Högbo Stål & Jernwerks was established near Sandviken in 1862. A small fishing community on the edge of Lake Storsjön was soon turned into a thriving and large ‘company town’ where just about everybody worked for Sandvik, or owed their livelihood to the company. Little has changed as Sandvik employs over 11,000 people in Sweden today (and over 47,000 worldwide). The name Sandvik actually translates as ‘Sandy Bay’.
Other major milestones for the company included producing stainless steel in 1921 and cemented carbide – still providing the tips for tools used in high wear applications such as rock drilling – in 1942.
The company was actually producing drill steel for rock drilling as early as the 1860s and today this business sector is handled by Sandvik Mining and Construction.
As far as the wood based panel industry is concerned, of course the fame of Sandvik stems from those two words ‘stainless steel’. As one of only two major producers of large endless stainless steel belts worldwide, the enormous proliferation of continuous presses in the panel industry has provided a major market for the company and is a significant and profitable part of the diverse range of speciality steels. However, there is more to this story than meets the eye, as Jan Ola Jonsson, former general manager press belt sales, until his semi-retirement in 2007 (he is succeeded by Johan Sjögren), is quick to point out. Many people do not appreciate that Sandvik developed the first successful continuous double-belt press in 1966 (the earlier Bartrev press, developed in the UK, was not a success).
“At that time, we did not see a future in wood based panels, but supplied the press to other industries such as the glass reinforced plastic (GRP) sector,said Mr Jonsson. “Also, Bison was supplying Mende-type continuous belt presses to the panel industry at that time, utilising our stainless steel belts. “However, we have built about 40 double-belt presses for the chemical industry. We gave up production of presses for the wood based panel industry and licensed the process to Siempelkamp and Dieffenbacher of Germany in the 1980s and 90s, both of whom are of course specialist heavy continuous press manufacturers.”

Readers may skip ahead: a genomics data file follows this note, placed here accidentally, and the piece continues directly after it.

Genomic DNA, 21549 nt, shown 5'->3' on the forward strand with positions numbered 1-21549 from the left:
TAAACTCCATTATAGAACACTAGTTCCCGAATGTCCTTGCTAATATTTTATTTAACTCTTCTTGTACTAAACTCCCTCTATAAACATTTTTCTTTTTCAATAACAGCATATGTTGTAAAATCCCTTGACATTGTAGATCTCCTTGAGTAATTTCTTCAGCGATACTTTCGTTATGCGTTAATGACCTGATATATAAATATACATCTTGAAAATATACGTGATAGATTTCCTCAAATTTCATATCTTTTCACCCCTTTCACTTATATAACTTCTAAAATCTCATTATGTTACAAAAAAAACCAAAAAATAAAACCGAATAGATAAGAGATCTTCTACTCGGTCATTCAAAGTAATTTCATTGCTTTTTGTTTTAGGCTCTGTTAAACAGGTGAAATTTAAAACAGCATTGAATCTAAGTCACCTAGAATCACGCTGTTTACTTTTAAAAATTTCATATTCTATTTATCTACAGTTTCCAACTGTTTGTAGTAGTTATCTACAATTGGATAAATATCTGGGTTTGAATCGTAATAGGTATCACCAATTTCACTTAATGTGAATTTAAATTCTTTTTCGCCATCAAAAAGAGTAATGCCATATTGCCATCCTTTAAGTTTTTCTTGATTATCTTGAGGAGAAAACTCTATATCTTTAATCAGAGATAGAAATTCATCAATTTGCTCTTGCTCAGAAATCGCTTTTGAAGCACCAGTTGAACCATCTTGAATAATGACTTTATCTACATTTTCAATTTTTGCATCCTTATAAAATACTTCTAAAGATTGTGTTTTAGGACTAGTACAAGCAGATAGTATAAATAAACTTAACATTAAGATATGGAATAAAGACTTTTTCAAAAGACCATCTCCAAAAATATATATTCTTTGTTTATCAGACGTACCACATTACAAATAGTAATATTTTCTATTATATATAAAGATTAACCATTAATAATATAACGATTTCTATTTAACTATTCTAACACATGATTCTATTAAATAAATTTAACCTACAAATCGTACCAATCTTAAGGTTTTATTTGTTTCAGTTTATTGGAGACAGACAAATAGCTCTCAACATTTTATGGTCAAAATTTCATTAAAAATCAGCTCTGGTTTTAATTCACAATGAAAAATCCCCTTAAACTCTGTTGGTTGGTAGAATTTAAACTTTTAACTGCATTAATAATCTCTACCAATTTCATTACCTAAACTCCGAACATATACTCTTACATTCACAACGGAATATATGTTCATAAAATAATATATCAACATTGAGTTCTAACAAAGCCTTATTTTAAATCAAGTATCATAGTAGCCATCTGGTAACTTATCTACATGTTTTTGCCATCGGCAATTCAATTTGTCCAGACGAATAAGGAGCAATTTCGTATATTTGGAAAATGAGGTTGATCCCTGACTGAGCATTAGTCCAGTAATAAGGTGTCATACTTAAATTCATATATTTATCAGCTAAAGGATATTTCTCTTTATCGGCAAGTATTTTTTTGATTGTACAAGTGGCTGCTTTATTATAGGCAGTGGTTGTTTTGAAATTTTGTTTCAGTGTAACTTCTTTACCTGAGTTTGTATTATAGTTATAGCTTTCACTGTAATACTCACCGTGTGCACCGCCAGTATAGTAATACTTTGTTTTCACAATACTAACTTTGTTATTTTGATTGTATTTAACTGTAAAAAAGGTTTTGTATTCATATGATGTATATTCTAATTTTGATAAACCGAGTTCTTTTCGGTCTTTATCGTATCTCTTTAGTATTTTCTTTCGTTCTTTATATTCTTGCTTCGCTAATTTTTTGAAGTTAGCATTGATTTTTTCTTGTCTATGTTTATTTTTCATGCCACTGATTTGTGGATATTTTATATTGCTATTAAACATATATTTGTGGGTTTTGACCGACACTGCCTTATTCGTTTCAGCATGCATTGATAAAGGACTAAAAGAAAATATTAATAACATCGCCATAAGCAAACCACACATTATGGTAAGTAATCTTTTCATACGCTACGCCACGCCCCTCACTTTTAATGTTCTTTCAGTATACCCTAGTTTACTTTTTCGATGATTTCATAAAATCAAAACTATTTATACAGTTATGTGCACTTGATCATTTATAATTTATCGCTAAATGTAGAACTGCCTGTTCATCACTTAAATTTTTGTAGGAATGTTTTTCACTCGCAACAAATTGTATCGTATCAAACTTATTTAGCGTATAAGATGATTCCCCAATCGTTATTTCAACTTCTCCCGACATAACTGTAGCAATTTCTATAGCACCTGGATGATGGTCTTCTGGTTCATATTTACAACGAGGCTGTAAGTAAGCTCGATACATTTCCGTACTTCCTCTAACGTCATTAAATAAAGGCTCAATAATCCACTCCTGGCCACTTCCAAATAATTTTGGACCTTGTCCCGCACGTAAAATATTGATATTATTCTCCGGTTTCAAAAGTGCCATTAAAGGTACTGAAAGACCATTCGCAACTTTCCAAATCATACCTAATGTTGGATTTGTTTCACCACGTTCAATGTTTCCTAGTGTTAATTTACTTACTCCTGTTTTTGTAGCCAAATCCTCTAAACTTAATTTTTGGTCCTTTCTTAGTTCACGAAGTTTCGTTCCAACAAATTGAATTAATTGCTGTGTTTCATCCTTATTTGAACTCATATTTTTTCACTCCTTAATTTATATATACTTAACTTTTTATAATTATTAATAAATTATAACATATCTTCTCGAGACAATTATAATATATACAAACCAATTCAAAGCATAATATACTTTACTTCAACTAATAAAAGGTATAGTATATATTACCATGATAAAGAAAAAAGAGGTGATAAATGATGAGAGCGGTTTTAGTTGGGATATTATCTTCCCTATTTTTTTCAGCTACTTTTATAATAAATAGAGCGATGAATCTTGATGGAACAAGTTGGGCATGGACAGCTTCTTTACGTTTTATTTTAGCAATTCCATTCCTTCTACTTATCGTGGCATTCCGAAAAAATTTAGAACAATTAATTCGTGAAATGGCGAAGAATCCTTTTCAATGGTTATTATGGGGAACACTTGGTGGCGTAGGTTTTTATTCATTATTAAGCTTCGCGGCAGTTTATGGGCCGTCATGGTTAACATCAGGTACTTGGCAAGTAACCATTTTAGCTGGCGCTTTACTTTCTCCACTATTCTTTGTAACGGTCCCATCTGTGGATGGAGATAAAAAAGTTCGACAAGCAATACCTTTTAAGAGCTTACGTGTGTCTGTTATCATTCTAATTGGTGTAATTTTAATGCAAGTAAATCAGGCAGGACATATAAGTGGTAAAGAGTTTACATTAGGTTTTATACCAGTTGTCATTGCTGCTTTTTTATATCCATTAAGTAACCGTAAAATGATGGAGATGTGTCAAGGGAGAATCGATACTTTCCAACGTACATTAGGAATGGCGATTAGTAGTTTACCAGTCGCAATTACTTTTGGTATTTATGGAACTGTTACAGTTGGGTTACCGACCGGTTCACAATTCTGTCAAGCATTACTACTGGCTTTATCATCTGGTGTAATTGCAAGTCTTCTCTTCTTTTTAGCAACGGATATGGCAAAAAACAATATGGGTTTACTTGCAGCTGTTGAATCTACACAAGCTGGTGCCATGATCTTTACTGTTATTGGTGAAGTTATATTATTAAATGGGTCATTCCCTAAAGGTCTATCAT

The Sandvik continuous press had a two-temperature-zone principle seen again in the Metso Contipress (formerly Küsters press) in recent years. Sandvik does still manufacture smaller double-belt presses for lower pressure processes such as plastic components, artificial stone marble manufacture and acrylic ‘glass’, the latter employing belts which are highly polished by Sandvik. The belt production section of Sandvik comes under product area Process Systems. It does not only produce belts for presses, or indeed stainless steel belts: another important market sector is in process belts for bake ovens, chemical and pharmaceutical factories, meat cutting; belts for cooling, drying and of course pressing. They may be made from various specific grades of carbon or stainless steel and can also be perforated, for the drying of fruit and vegetables for example.
Belt running speeds can vary from use in a wind tunnel for testing Formula One cars at up to 300 kilometres per hour to belts for use in extracting nickel out of slurry at 0.1 metres a minute. The temperature range is from 80 to 8000C-plus.